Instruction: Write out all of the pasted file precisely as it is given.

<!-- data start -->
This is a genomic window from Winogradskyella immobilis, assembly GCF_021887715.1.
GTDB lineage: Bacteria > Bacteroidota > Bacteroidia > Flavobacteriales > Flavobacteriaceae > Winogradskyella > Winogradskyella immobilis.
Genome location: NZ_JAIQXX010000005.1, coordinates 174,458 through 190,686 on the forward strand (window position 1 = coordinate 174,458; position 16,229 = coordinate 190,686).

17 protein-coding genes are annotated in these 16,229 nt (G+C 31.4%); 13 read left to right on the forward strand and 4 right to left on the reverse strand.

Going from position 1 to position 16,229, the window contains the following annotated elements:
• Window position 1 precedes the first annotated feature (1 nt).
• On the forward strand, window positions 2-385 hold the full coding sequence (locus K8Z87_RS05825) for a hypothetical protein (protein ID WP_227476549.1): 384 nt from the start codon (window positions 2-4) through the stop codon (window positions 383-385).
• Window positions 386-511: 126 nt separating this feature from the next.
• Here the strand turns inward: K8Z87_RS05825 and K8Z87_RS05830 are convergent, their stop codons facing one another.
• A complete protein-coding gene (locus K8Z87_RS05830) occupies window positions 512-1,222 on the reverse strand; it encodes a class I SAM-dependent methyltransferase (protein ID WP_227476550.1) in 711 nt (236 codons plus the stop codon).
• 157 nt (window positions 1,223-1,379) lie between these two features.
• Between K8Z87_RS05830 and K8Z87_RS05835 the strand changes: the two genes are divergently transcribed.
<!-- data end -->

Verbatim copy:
This is a genomic window from Winogradskyella immobilis, assembly GCF_021887715.1.
GTDB lineage: Bacteria > Bacteroidota > Bacteroidia > Flavobacteriales > Flavobacteriaceae > Winogradskyella > Winogradskyella immobilis.
Genome location: NZ_JAIQXX010000005.1, coordinates 174,458 through 190,686 on the forward strand (window position 1 = coordinate 174,458; position 16,229 = coordinate 190,686).

17 protein-coding genes are annotated in these 16,229 nt (G+C 31.4%); 13 read left to right on the forward strand and 4 right to left on the reverse strand.

Going from position 1 to position 16,229, the window contains the following annotated elements:
• Window position 1 precedes the first annotated feature (1 nt).
• On the forward strand, window positions 2-385 hold the full coding sequence (locus K8Z87_RS05825) for a hypothetical protein (protein ID WP_227476549.1): 384 nt from the start codon (window positions 2-4) through the stop codon (window positions 383-385).
• Window positions 386-511: 126 nt separating this feature from the next.
• Here the strand turns inward: K8Z87_RS05825 and K8Z87_RS05830 are convergent, their stop codons facing one another.
• A complete protein-coding gene (locus K8Z87_RS05830) occupies window positions 512-1,222 on the reverse strand; it encodes a class I SAM-dependent methyltransferase (protein ID WP_227476550.1) in 711 nt (236 codons plus the stop codon).
• 157 nt (window positions 1,223-1,379) lie between these two features.
• Between K8Z87_RS05830 and K8Z87_RS05835 the strand changes: the two genes are divergently transcribed.